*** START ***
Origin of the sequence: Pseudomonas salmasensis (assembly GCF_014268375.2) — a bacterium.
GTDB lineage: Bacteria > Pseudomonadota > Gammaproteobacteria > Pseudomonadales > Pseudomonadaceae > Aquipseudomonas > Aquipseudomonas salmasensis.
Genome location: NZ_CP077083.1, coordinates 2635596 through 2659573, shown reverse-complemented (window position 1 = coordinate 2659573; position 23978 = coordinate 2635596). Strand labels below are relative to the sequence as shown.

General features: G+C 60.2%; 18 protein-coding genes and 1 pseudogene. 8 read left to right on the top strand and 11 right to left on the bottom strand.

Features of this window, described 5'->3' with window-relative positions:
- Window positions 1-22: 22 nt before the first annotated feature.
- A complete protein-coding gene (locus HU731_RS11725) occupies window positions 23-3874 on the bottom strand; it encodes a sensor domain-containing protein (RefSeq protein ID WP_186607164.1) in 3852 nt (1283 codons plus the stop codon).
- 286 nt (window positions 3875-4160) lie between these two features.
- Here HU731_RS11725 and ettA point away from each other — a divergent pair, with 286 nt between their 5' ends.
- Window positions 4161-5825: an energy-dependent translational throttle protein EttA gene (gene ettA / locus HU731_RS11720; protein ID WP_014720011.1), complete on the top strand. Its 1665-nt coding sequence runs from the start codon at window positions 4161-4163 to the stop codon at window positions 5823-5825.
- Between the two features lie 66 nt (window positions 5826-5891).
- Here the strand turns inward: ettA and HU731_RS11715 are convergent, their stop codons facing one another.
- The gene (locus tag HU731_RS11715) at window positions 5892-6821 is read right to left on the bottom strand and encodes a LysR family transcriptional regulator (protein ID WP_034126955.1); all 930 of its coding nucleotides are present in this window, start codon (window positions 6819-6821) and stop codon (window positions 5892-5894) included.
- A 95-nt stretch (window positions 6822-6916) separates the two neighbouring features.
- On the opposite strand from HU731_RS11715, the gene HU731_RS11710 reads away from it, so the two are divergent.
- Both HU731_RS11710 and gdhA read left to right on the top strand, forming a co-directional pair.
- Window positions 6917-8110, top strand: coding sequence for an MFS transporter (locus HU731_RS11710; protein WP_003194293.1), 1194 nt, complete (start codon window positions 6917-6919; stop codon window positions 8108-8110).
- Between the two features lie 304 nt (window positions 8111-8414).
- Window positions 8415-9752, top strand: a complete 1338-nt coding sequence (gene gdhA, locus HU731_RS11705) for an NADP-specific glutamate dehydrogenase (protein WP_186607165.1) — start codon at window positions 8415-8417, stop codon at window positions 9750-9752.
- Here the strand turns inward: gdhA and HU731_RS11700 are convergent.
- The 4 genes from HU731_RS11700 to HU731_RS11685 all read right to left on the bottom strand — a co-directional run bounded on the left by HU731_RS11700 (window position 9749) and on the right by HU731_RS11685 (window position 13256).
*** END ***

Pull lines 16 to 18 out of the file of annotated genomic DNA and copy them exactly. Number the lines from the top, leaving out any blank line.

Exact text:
- Both HU731_RS11710 and gdhA read left to right on the top strand, forming a co-directional pair.
- Window positions 6917-8110, top strand: coding sequence for an MFS transporter (locus HU731_RS11710; protein WP_003194293.1), 1194 nt, complete (start codon window positions 6917-6919; stop codon window positions 8108-8110).
- Between the two features lie 304 nt (window positions 8111-8414).